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Saudi National Day Masks Contradictions in Culture and Identity

The power and pomp that will be on display on Saudi National Day on Sept. 23 will mask broader contradictions in the Kingdom’s national identity.
A man celebrates the country's National Day in Riyadh September 23, 2012. REUTERS/Fahad Shadeed (SAUDI ARABIA - Tags: ANNIVERSARY SOCIETY) - RTR38BR3

Saudi Arabia is preparing to celebrate its national day on Sept. 23, marking the unification of the country in 1932. The occasion is an opportunity to emphasize patriotism and national identity with a display of power and pomp for all to see. Yet Saudi national identity remains ambiguous and contested by linking the nation to the ruling Al-Saud family and its achievements instead of recognizing the past and diversity of the people. More important, the celebration takes place within the context of a people being encouraged to feel at odds with their past rather than reconciled to it.

Saudi Arabia was unified after 30 years of wars, from 1902 to 1932, in which people were recruited to fight under the pretext of purifying the land by banishing all signs of blasphemy, religious innovation and heresy. The unification of Saudi Arabia was considered a jihad to spread true Islam. From the beginning, it would be an endless, outward-looking project with its mission fought in the name of God.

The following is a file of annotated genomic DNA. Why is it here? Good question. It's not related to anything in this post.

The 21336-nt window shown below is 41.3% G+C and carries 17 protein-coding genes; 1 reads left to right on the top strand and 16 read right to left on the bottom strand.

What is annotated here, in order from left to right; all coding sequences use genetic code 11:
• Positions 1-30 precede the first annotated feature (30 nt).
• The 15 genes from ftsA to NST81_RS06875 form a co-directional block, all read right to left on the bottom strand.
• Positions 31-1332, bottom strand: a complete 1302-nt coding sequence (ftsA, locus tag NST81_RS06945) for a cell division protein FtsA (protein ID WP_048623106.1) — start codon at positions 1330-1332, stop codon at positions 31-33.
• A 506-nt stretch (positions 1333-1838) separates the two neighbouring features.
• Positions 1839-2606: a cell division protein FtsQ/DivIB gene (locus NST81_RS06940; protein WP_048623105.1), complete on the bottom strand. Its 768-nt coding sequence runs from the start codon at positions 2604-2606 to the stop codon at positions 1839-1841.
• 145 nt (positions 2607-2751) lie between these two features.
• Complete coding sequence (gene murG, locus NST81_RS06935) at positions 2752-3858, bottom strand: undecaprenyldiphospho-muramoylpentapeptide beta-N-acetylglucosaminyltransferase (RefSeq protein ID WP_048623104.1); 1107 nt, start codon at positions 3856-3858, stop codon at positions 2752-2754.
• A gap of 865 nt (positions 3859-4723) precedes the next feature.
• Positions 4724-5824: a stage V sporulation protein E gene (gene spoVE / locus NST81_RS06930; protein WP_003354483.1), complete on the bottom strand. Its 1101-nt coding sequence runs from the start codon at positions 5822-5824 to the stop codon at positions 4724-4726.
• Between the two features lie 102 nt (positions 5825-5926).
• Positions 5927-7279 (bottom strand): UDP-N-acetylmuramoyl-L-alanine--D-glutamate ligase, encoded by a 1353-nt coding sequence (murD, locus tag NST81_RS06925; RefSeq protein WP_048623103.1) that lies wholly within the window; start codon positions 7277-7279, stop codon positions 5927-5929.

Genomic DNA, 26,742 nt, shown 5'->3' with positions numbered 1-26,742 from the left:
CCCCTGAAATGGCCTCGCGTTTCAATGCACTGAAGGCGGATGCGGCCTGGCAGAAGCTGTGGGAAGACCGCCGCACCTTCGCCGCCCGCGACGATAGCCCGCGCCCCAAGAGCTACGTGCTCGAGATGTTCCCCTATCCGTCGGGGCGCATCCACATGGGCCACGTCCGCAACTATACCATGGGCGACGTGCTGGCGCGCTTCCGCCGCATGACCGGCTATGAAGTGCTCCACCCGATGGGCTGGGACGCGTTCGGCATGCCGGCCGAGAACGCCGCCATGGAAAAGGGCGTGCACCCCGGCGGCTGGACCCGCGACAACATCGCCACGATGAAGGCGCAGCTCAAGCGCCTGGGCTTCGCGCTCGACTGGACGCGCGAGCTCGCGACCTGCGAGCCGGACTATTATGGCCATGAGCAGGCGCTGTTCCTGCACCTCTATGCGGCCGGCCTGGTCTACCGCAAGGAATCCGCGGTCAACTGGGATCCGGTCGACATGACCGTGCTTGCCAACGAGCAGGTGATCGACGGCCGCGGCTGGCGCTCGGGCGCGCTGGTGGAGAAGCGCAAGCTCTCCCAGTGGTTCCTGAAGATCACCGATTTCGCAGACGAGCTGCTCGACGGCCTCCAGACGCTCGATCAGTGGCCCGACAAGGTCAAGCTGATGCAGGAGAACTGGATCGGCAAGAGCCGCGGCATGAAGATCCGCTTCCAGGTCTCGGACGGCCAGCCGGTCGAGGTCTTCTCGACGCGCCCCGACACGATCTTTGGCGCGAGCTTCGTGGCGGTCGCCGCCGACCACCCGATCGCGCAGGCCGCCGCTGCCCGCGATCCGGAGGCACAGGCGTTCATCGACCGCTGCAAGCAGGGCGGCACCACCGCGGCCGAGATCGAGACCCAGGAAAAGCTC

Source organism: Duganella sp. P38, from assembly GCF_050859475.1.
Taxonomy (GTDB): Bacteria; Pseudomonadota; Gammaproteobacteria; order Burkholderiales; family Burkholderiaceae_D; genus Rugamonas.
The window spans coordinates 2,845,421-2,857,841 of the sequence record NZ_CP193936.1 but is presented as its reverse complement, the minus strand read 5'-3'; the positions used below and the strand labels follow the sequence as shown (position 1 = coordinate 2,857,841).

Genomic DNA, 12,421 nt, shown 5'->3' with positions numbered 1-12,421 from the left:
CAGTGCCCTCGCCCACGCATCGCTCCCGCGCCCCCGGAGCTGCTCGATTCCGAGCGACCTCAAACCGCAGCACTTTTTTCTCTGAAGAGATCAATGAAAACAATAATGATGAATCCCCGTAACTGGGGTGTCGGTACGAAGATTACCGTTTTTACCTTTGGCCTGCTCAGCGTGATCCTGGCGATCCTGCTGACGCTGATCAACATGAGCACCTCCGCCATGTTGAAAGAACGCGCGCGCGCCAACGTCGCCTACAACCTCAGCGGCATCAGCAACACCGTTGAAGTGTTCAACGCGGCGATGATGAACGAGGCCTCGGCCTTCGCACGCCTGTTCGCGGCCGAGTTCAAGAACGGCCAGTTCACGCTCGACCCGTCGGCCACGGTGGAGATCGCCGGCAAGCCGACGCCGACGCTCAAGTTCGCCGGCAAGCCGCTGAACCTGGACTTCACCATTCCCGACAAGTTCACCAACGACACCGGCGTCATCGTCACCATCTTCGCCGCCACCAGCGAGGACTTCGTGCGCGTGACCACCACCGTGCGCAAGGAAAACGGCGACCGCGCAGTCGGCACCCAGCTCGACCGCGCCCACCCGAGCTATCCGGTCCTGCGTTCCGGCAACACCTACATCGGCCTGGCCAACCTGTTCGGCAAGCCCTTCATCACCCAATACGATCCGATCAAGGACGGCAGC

As a political project clothed in Wahhabi religious garb, the unification effort played on religious sentiments and a desire to spread "true Islam" among a population believed to have fallen in its religious observance and commitment to religious purity. The unification of the country was constructed as a gift from a pious leadership bestowed on a people who had deviated from pure Islam. The salvation of the nation depended on obeying religious and political elites, both being sacrosanct.

This made Saudi Arabia unique in the Arab world, as it forged a religious nationalism different from the secular nationalism dominating other Arab countries. In Egypt, Iraq and Syria, among others, the nation was imagined to have a shared historical, cultural and linguistic heritage aimed on this basis (though without great success) to be inclusive. Arab nationalism in its Nasserite and Baathist versions proved to be a disaster in practice, under the auspices of authoritarian military leaders.